Texas abortion law
The state's new abortion law - which bans the medical procedure after six weeks and allows any private citizen to sue anyone who helps facilitate that abortion in any way - is being talked about across the country.
Noticeably absent from the conversation, however, are some prominent Republicans. Former President Trump, for example, said he wasn't yet sure what to think about it.
The author of the bill that was signed into law is state Sen. Bryan Hughes, a Republican from Mineola - in East Texas. He said he thinks the law taking effect "just caught some people by surprise."
"We're accustomed to passing pro-life laws, we pass them somewhat regularly, and they're always blocked by the courts, pending litigation," he explained. "I think when we passed a law in Texas and it took effect, it kind of shocked everyone."
However, the law is still headed to the courts now, being taken on by the United States Justice Department.
Meanwhile, politically, a Washington Post columnist said that this was the best thing that could happen to the Biden/Harris administration because it diverted the attention from Afghanistan and could be a motivating issue for Democrats now.
Third special session in Texas
Lawmakers will return to Austin - again - on Sept. 20. This will be the third special legislative session of the year.
Redistricting is the big item on the agenda, but there are a few other things lawmakers will consider. We're all watching to see how Texas gets carved up for redistricting. Can they do that in 30-days? And what else of note - do lawmakers have to consider?
Ross Ramsey, the co-founder and executive editor of the Texas Tribune, said he doesn't doubt legislators will be able to get redistricting done in 30 days - they have to. As for what else: he predicted a bill regulating transgender athletes, mask mandates and another bill - vetoed by Abbott - connected to dog tethering would also be on the table.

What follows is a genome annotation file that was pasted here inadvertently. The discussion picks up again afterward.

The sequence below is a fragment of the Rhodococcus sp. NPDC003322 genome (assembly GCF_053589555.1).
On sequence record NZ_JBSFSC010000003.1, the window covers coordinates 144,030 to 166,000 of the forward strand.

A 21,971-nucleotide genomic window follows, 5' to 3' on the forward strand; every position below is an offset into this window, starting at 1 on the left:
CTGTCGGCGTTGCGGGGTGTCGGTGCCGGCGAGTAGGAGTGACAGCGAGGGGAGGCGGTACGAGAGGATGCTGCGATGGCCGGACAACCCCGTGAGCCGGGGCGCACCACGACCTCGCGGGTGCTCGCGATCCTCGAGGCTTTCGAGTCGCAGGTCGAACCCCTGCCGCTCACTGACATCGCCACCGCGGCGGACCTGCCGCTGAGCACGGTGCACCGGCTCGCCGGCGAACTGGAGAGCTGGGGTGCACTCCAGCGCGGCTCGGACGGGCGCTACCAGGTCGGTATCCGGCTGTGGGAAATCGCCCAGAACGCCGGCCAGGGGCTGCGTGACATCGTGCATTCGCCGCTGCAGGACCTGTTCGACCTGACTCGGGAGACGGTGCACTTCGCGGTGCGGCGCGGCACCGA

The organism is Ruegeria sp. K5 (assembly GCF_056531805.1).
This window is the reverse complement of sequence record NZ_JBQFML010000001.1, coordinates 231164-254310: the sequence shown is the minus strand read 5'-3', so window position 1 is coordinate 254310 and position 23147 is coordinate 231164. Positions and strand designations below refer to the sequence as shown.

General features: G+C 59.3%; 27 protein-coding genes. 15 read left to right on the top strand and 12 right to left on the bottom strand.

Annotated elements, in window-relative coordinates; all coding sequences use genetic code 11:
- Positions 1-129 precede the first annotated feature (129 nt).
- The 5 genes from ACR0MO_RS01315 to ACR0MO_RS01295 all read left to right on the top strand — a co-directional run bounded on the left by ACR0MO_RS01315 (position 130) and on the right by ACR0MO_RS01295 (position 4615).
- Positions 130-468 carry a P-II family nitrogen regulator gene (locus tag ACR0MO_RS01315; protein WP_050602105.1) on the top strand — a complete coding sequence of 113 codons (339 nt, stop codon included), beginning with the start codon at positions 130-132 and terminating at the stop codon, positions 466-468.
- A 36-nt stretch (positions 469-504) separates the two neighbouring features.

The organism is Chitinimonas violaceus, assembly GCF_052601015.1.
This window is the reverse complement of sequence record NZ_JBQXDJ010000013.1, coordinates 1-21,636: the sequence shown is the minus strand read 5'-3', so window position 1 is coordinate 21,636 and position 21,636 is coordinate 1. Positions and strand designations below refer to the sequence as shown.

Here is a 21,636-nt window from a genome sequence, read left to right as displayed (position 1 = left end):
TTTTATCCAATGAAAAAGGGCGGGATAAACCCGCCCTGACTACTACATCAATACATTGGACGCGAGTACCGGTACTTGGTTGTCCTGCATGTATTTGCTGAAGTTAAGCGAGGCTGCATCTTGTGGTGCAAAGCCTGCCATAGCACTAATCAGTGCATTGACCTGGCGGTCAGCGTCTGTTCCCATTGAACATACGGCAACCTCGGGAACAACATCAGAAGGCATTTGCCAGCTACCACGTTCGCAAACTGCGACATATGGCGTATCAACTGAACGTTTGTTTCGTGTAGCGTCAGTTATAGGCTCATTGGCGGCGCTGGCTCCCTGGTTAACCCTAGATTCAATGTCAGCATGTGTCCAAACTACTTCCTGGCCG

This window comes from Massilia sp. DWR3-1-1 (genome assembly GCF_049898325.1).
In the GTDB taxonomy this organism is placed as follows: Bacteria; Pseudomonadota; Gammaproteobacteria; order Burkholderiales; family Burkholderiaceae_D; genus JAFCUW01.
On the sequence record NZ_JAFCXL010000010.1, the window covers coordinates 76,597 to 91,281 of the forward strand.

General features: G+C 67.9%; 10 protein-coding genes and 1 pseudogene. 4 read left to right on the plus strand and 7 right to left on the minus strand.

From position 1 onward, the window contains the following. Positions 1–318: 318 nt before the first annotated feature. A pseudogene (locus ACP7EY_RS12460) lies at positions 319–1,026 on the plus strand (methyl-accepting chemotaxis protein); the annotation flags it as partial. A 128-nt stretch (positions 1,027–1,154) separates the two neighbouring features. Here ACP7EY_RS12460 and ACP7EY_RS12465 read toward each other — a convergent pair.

Politics in the classroom
We have watched the classroom become one of the biggest battlegrounds in the culture war. Mask mandates. Critical Race Theory. Even which sports teams that transgender athletes should play on are hotly debated.
Randi Weingarten - the national president of the American Federation of Teachers - shared a plea with Inside Texas Politics' Jason Whitely.
"These cultural issues, these issues that undermine who kids are, what they want to be for themselves - they really are terrible for kids," Weingarten said. "These are culture issues that adults play with to try to divide people. If you were the parent of someone who is trans, you would know that this kind of bill hurts your kid. Let's stop it. Let's stop making kids pawns on cultural issues. Let's teach them. Let's care for them. Let's give them a welcoming and safe environment, and not make them pawns in somebody else's political issues."
Meanwhile, in the classrooms of higher education, the NAACP and some student groups are suing the University of Texas in Austin over the school song, "The Eyes of Texas." They argue that because of its history, it creates a hostile campus environment for black athletes and students. How is this expected to play out?
Gov. Abbott's political future
Labor Day is traditionally when political campaigns really ramp up, but that date has come and gone with no Democrat challenging Republican Gov. Greg Abbott.
Republicans clearly think Greg Abbott is vulnerable next year - he has a couple of GOP challengers. So, why don't Democrats seem eager to get in the race and take him on, especially with his poll numbers sagging?
Jason Whitely and Jason Wheeler spoke with veteran Texas Democrat Harold Cook in the next episode of WFAA's Y'all-itics podcast, which drops Tuesday. Cook said that it's probably because of Beto O'rourke.
"(He) is going to freeze the field - if there is a field - until he makes up his mind and announces whether he's going to run or not."
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